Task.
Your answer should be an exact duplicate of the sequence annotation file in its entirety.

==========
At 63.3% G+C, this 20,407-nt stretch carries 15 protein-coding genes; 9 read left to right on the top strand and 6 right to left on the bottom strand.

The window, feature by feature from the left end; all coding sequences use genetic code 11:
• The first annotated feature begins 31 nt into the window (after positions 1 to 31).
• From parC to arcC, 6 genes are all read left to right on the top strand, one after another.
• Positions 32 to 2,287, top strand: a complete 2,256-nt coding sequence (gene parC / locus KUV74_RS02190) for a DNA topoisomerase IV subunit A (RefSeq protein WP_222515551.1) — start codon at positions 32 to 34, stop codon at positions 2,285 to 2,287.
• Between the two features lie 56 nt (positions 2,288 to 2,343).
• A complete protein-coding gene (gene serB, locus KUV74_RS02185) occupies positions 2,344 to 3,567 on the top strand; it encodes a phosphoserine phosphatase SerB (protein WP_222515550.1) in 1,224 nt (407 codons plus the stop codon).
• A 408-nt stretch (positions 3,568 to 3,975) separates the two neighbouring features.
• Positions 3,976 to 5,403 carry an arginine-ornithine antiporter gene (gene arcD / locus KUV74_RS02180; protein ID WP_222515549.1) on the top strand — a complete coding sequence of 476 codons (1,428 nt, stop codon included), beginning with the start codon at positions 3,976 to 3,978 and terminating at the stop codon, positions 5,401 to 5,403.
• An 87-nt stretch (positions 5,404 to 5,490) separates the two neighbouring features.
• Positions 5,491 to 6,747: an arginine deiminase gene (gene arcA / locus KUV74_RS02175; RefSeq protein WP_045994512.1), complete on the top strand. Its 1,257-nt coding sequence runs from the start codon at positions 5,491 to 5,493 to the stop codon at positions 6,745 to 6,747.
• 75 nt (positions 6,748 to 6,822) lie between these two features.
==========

At 63.3% G+C, this 20,407-nt stretch carries 15 protein-coding genes; 9 read left to right on the top strand and 6 right to left on the bottom strand.

The window, feature by feature from the left end; all coding sequences use genetic code 11:
• The first annotated feature begins 31 nt into the window (after positions 1 to 31).
• From parC to arcC, 6 genes are all read left to right on the top strand, one after another.
• Positions 32 to 2,287, top strand: a complete 2,256-nt coding sequence (gene parC / locus KUV74_RS02190) for a DNA topoisomerase IV subunit A (RefSeq protein WP_222515551.1) — start codon at positions 32 to 34, stop codon at positions 2,285 to 2,287.
• Between the two features lie 56 nt (positions 2,288 to 2,343).
• A complete protein-coding gene (gene serB, locus KUV74_RS02185) occupies positions 2,344 to 3,567 on the top strand; it encodes a phosphoserine phosphatase SerB (protein WP_222515550.1) in 1,224 nt (407 codons plus the stop codon).
• A 408-nt stretch (positions 3,568 to 3,975) separates the two neighbouring features.
• Positions 3,976 to 5,403 carry an arginine-ornithine antiporter gene (gene arcD / locus KUV74_RS02180; protein ID WP_222515549.1) on the top strand — a complete coding sequence of 476 codons (1,428 nt, stop codon included), beginning with the start codon at positions 3,976 to 3,978 and terminating at the stop codon, positions 5,401 to 5,403.
• An 87-nt stretch (positions 5,404 to 5,490) separates the two neighbouring features.
• Positions 5,491 to 6,747: an arginine deiminase gene (gene arcA / locus KUV74_RS02175; RefSeq protein WP_045994512.1), complete on the top strand. Its 1,257-nt coding sequence runs from the start codon at positions 5,491 to 5,493 to the stop codon at positions 6,745 to 6,747.
• 75 nt (positions 6,748 to 6,822) lie between these two features.